Character -

That which makes a wine distinctive. A region's winemaking tradition, soils, and grape varieties combine to produce a wine's character. Also known as terroir.

Chinese Rock Candy -

A fermentable hard candy used for flavoring and to increase the alcohol content.

Chocolate Malt -

A pale ale malt that is roasted to a deep chocolate color. Sometimes harsh in flavor.

Clarification -

The process of removing cloudiness in the wine by filtration and/or fining.

Cloudy -

The opposite of clear or brilliant. Possibly the result of sediment being stirred up during transportation.

Cloying -

Overly sweet, and lacking the correct amount of acidity to give the wine balance.

Cold Stabilization -

A clarification technique in which a wine's temperature is lowered to 32°F, causing the tartrates and other insoluble solids to precipitate.

Cork Retriever -

Ever accidentally push your cork inside a bottle of wine? With this magical device you can easily retrieve that naughty cork and salvage a bottle. It's the wine lover's equivalent to a golf ball retriever! Many Belgium beers have corks as well as a cap.

Corked -

An expression meaning the wine has gone bad. Implies an unpleasant, musty, moldy smell imparted by a flawed cork. Cork can contain bacteria that will cause "off" flavors in the wine. Quality cork manufacturers bleach and process corks to minimize the chance of a bottle being "corked." Unfortunately, almost one out of twelve bottles will have some off, corky flavors. It is for this reason that alternative wine bottle closures have been tested in recent years, but the use of non-cork closures has been resisted by traditionalists. Any closure that seals the bottle airtight is a perfect one for wine. Contrary to popular belief, cork does not - or should not - let air into a wine bottle over time. It is intended to create an airtight seal.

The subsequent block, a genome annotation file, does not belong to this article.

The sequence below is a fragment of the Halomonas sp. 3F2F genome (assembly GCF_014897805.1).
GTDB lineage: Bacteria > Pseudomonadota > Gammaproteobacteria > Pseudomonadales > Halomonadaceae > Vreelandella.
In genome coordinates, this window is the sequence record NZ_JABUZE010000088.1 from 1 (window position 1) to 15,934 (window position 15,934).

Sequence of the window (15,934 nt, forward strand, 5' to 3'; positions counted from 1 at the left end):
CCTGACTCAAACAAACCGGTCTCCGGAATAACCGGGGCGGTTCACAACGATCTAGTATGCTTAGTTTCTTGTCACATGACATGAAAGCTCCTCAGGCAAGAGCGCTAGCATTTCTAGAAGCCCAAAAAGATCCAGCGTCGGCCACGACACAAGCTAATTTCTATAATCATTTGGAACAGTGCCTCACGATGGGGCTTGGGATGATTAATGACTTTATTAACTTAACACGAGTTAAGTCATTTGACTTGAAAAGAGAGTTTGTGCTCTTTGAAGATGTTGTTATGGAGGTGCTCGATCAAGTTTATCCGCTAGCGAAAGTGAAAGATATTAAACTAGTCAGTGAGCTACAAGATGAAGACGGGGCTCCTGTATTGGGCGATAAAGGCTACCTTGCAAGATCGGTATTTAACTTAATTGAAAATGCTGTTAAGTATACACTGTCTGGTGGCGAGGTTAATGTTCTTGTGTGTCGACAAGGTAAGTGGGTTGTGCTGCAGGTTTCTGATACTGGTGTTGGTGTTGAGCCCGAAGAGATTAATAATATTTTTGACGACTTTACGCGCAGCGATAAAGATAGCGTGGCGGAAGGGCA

Corks -

Corks are produced from the bark of cork trees, which are grown mainly in Spain and Portugal. Corks are airtight and have for years been the best way to seal wine bottles.

Corks - Altec -

Our bulk straight wine corks, made by Altec, were developed by fusing the purest part of cork (suberin) and synthetic cells. These corks have been tested for over 10 years and have been awarded "winery grade" status because of their effectiveness under adverse conditions. Other key features of these corks include: absolutely symmetrical, provide optimal gaseous interchange (key to aging process), contain 10 times less cork dust content than conventional corks, guaranteed 100% leakproof at a pressure of 2 bars, homogenous surface - no defects on sides or ends and smooth surface ideal for branding.